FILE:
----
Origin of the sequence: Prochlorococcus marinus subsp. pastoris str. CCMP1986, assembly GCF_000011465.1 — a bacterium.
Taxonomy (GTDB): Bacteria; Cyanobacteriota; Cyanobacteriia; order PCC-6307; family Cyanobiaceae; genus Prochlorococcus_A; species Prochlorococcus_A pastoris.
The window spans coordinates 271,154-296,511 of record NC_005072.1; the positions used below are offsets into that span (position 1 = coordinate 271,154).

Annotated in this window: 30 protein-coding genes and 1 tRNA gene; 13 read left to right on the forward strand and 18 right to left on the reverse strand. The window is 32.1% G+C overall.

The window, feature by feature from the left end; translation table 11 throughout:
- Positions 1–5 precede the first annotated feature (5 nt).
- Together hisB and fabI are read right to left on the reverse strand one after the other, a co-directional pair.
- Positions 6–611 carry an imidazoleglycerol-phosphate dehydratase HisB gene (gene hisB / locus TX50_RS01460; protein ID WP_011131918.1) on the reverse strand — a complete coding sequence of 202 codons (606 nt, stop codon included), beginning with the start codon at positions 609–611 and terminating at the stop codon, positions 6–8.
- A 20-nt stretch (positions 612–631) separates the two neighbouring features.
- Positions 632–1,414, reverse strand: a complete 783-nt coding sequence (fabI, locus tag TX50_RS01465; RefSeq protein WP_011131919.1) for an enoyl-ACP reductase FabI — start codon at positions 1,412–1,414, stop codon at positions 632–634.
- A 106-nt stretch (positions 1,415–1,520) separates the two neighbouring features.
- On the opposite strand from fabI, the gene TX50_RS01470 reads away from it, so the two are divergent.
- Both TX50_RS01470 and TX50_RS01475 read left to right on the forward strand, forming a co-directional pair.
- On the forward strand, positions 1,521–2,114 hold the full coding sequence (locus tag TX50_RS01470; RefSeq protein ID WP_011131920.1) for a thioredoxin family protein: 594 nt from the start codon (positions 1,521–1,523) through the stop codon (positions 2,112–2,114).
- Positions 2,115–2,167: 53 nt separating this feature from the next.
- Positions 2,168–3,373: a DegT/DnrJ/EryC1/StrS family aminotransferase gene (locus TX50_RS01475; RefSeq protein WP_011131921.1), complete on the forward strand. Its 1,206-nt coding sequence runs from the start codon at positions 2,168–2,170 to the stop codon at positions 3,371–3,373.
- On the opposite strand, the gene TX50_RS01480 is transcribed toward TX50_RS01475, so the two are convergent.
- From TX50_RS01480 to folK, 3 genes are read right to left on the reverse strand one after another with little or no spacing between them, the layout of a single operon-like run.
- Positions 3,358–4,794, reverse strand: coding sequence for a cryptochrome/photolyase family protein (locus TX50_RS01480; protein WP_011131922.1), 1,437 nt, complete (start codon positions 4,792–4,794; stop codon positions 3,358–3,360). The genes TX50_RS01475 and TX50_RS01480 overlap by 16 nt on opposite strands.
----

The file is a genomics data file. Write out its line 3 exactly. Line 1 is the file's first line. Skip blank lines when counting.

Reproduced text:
The window spans coordinates 271,154-296,511 of record NC_005072.1; the positions used below are offsets into that span (position 1 = coordinate 271,154).